The poll backed by the International Labour Organization (ILO), conducted last year, found that some 5.5 million Filipino children, or about 18.93% of all those aged between 5 to 17 years, were child labourers.
A majority of the children (69%) were still in school as they worked, but were more likely to drop out than those who didn't work.
The survey also said the situation had worsened in the last 10 years, when an equivalent survey in 2001 found four million children, or 16 percent of the total, were working.
ILO country director Lawrence Johnson told a forum in Manila that unveiled the survey that "the root cause of child labour... is poverty. No parent wants to mortgage (his or her child's) future."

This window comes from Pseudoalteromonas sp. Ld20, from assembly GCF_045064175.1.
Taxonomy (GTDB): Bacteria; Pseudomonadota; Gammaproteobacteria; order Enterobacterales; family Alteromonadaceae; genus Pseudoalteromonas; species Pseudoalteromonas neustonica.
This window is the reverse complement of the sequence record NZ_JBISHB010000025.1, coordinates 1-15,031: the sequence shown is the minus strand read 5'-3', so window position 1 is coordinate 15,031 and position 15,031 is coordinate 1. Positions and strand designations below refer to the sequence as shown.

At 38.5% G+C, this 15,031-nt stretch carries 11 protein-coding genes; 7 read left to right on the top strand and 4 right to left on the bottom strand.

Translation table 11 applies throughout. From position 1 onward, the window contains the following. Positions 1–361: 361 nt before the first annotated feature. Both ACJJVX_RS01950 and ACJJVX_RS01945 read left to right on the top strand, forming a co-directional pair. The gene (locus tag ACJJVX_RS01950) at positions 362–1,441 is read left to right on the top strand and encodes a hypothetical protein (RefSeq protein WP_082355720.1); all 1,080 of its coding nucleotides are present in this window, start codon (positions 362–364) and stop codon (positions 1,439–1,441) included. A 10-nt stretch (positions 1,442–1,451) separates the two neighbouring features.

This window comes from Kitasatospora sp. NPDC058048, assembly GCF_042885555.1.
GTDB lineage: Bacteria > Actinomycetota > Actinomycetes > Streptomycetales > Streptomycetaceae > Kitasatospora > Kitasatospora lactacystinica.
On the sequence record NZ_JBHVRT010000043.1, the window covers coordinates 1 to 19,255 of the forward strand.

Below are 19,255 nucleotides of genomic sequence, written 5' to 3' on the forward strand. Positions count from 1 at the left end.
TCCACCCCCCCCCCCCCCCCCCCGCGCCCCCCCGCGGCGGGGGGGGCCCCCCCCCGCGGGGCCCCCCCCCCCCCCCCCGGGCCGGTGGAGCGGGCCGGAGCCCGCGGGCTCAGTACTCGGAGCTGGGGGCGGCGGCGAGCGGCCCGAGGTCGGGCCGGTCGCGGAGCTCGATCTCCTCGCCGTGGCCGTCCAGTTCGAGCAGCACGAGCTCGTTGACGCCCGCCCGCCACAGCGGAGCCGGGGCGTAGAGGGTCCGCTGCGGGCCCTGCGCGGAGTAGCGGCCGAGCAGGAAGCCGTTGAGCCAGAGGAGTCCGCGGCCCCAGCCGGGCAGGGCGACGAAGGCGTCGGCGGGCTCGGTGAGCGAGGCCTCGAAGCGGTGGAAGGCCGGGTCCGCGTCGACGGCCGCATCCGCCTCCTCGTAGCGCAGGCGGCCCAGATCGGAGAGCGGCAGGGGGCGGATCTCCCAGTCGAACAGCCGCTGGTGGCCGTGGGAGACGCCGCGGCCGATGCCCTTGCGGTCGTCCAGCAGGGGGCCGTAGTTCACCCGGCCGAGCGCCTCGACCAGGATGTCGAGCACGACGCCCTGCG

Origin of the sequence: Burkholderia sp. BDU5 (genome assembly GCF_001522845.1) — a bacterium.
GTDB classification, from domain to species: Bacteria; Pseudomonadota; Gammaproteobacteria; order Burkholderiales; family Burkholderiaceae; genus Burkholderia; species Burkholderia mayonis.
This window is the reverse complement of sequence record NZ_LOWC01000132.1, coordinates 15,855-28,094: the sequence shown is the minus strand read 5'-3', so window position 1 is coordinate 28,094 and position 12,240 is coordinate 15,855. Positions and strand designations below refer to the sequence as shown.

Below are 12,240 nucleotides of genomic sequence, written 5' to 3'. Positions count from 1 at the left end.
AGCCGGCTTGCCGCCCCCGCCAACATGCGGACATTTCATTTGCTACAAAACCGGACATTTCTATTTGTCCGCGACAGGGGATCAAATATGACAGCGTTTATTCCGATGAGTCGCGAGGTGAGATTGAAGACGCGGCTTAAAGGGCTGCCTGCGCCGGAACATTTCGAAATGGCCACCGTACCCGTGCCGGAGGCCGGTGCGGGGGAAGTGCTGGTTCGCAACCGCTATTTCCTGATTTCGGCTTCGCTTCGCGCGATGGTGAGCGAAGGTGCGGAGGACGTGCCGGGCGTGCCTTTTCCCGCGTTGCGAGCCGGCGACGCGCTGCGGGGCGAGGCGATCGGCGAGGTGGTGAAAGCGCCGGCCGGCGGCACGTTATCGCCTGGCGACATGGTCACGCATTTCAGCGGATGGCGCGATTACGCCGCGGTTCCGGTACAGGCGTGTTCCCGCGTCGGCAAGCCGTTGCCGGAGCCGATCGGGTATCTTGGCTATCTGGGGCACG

Officials warned that more than three million minors were engaged in hazardous labour such as work in mines, factories and on the streets, where
they were exposed to dangerous substances and unsafe conditions.
Labour Secretary Rosalinda Baldoz blamed the increase in child labourers on a rising population, but added detection rates had also increased.
But she conceded, "even with our economic growth, distribution of benefits is still a problem".
The survey found 42 percent of child labourers were helping their families in farms or on large plantations, she said.
"We should see to it that parents have enough income that they would not withdraw their children from school," Baldoz told reporters.